The next level is apathy, they do not care about money or to learn how to make it and manage wealth because they assume it will always be there. Just slide that plastic card into the ATM machine and money comes out. Why worry about anything? Apathy is defined as, “lack of interest or concern, especially regarding matters of general importance. Some synonyms are, “indifference, inertia, coolness, passivity, coldness, nonchalance, sluggishness, listlessness, unconcern, insensibility, unresponsiveness, impassivity, passiveness, impassibility, unfeelingness.”[iv] At this point they are incapable of fending for themselves.

When a person is incapable of taking care of themselves, of being self-reliant and self-sufficient the next phase must be dependence. They have been conditioned and trained to rely on wealth someone else created. When they get their hands on the wealth they mismanage it, it disappears, and they have no way to replace it, so they turn to government or other people and literally sell themselves into bondage. The cycle is complete.

Take Another Lap Around the Desert: A real-life example of this process is documented in the Old Testament of the Bible. You are probably familiar with the story of the Israelites exodus from bondage in Egypt to the Promise Land.

“During the night Pharaoh summoned Moses and Aaron and said, “Up! Leave my people, you and the Israelites! Go, worship the Lord as you have requested. Take your flocks and herds, as you have said, and go. And also bless me.” The Egyptians urged the people to hurry and leave the country. “For otherwise,” they said, “we will all die!” The Israelites did as Moses instructed and asked the Egyptians for articles of silver and gold and for clothing. The Lord had made the Egyptians favorably disposed toward the people, and they gave them what they asked for; so they plundered the Egyptians. The Israelites journeyed from Rameses to Sukkoth. There were about six hundred thousand men on foot, besides women and children. Many other people went up with them, and also large droves of livestock, both flocks and herds. Now the length of time the Israelite people lived in Egypt was 430 years.”[v]

Moses leads about one million Israelites out of bondage in Egypt to the land of Canaan. The distance is approximately 460 miles. On foot the trip should take about one month, maybe less. So, why did it take forty years? When they initially reached their destination, Moses sent scouts to check it out. The scouts reported the Canaanites were giants and the scouts were afraid and discouraged the Israelites from entering the Promised Land. “Why do you discourage the Israelites from crossing over into the land the Lord has given them? . . . The Lord’s anger was aroused that day and he swore this oath: ‘Because they have not followed me wholeheartedly, not one of those who were twenty years old or more when they came up out of Egypt will see the land I promised on oath to Abraham, Isaac and Jacob—not one except Caleb . . . and Joshua . . ., for they followed the Lord wholeheartedly. The Lord’s anger burned against Israel and he made them wander in the wilderness forty years, until the whole generation of those who had done evil in his sight was gone.”[vi]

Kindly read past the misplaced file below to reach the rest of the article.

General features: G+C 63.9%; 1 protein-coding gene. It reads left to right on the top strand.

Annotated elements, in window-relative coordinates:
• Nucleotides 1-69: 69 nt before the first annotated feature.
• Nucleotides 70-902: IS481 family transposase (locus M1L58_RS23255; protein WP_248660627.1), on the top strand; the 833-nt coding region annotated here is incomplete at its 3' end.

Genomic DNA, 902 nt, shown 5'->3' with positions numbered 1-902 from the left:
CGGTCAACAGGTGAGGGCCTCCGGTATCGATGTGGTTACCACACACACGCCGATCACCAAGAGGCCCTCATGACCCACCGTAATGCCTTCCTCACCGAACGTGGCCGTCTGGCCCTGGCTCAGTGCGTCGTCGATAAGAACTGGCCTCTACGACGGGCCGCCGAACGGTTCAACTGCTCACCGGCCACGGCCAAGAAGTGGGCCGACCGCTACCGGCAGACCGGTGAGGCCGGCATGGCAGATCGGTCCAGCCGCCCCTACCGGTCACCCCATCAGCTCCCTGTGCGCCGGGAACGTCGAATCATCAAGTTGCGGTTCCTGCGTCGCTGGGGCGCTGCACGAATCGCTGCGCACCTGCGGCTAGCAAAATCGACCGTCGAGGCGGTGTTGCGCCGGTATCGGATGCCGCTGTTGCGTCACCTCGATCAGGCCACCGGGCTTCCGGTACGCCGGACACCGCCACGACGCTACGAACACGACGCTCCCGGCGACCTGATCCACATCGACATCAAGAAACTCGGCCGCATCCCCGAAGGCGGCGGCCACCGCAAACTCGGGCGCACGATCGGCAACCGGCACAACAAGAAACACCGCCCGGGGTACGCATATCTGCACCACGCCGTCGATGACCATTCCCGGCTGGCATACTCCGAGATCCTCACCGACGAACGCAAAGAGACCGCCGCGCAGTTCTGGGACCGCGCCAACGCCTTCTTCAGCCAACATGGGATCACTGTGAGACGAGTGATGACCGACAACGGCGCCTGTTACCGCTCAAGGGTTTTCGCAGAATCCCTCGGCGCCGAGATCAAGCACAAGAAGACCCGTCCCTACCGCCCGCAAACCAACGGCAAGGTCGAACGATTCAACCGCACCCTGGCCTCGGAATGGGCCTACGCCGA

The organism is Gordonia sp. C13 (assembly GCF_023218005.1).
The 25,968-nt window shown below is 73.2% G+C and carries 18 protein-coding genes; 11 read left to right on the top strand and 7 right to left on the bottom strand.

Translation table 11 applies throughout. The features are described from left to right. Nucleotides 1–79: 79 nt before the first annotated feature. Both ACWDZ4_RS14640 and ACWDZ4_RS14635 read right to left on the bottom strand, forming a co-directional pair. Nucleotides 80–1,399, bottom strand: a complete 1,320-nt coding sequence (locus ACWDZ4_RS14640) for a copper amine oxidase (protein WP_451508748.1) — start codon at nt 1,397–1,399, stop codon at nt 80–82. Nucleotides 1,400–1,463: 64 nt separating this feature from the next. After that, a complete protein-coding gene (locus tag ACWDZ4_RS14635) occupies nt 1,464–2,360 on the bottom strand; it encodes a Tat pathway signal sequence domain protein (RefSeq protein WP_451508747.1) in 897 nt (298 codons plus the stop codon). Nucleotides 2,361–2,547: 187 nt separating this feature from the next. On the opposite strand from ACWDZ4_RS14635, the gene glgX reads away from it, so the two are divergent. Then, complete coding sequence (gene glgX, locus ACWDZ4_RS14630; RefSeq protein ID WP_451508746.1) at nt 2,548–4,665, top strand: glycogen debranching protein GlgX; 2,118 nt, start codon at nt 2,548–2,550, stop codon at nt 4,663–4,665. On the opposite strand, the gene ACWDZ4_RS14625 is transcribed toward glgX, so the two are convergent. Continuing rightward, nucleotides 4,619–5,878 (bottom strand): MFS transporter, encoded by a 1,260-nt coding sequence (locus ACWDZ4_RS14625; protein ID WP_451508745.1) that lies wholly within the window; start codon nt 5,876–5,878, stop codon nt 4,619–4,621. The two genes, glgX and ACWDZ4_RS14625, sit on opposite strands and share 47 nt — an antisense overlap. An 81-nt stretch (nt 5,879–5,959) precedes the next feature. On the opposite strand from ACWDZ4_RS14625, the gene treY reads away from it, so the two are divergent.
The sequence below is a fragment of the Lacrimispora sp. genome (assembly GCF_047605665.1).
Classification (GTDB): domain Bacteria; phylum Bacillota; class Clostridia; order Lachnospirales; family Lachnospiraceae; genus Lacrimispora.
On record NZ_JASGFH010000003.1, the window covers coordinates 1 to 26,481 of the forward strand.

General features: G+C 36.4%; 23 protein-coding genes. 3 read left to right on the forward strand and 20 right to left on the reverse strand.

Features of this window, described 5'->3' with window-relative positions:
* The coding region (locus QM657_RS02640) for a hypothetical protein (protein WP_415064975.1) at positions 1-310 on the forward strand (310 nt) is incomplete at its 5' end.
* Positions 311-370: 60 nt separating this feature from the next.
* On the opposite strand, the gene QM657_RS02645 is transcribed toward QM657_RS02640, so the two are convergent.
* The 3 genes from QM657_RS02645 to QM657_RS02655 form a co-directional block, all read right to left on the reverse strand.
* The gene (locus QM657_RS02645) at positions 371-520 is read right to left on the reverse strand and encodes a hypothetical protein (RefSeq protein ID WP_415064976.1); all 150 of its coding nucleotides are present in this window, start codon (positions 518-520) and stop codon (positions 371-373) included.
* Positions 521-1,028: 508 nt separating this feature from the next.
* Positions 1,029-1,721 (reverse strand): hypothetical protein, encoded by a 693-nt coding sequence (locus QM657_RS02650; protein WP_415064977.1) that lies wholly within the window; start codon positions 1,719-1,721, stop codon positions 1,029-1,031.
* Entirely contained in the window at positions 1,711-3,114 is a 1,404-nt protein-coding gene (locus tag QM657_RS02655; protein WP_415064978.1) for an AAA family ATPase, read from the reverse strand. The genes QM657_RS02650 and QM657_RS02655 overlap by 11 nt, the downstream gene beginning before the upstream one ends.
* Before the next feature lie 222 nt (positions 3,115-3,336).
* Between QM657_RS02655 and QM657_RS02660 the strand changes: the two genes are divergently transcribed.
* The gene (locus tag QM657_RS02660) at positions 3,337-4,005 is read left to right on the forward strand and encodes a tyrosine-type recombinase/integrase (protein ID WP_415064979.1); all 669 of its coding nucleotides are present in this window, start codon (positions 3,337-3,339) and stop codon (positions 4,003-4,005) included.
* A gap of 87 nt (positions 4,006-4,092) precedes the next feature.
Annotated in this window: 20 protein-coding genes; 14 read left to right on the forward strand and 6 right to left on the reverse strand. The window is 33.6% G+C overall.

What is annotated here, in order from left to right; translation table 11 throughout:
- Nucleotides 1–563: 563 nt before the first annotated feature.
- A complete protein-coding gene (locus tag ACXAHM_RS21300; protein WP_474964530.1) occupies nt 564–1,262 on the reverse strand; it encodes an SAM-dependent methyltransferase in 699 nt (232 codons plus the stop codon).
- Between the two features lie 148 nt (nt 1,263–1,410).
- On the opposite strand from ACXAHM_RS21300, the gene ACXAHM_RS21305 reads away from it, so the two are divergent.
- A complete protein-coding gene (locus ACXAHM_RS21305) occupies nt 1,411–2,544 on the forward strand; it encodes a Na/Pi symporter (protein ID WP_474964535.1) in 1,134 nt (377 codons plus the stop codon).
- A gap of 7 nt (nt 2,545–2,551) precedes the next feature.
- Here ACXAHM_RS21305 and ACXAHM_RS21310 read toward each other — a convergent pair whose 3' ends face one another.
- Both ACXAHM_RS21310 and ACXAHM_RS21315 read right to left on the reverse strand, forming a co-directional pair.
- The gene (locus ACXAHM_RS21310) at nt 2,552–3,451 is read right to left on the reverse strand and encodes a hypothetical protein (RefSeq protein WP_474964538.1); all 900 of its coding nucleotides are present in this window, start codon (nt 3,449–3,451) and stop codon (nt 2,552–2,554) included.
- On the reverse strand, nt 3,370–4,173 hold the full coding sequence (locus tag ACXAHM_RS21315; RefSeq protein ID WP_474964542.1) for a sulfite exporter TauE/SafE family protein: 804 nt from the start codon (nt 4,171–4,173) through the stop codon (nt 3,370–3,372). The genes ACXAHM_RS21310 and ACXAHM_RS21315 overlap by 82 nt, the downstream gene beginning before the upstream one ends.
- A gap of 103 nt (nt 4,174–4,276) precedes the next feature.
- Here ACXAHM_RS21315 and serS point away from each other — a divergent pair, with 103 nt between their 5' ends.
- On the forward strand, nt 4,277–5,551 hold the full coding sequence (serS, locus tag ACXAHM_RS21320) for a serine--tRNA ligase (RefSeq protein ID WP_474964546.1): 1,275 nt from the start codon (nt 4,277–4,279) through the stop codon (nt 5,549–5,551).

This story has always intrigued me because it so represents human nature and the eight phases described by Mr. Tyler and what we see in families. The Israelites are in bondage. God sends Moses, His spiritual leader who must overcome his fears and have the courage to demand that Pharoah set the Israelites free. God sends Egypt ten plaques and Pharoah finally relents but has second thoughts and pursues them. The Israelites are trapped with the Red Sea in their path, so God parts the Red Sea to save them from Pharoah’s army. They have the wealth they took from Egypt; God feeds them and provides water during their trek to Canaan and gives them the Promised Land after forty years. They became wealthy, complacent, and apathetic, believing they were in control and no longer needed God. The result, “Then Isaiah said to Hezekiah (Israel’s leader at the time), “Hear the word of the Lord: The time will surely come when everything in your palace, and all that your predecessors have stored up until this day, will be carried off to Babylon. Nothing will be left, says the Lord. And some of your descendants, your own flesh and blood who will be born to you, will be taken away, and they will become eunuchs in the palace of the king of Babylon.”[vii]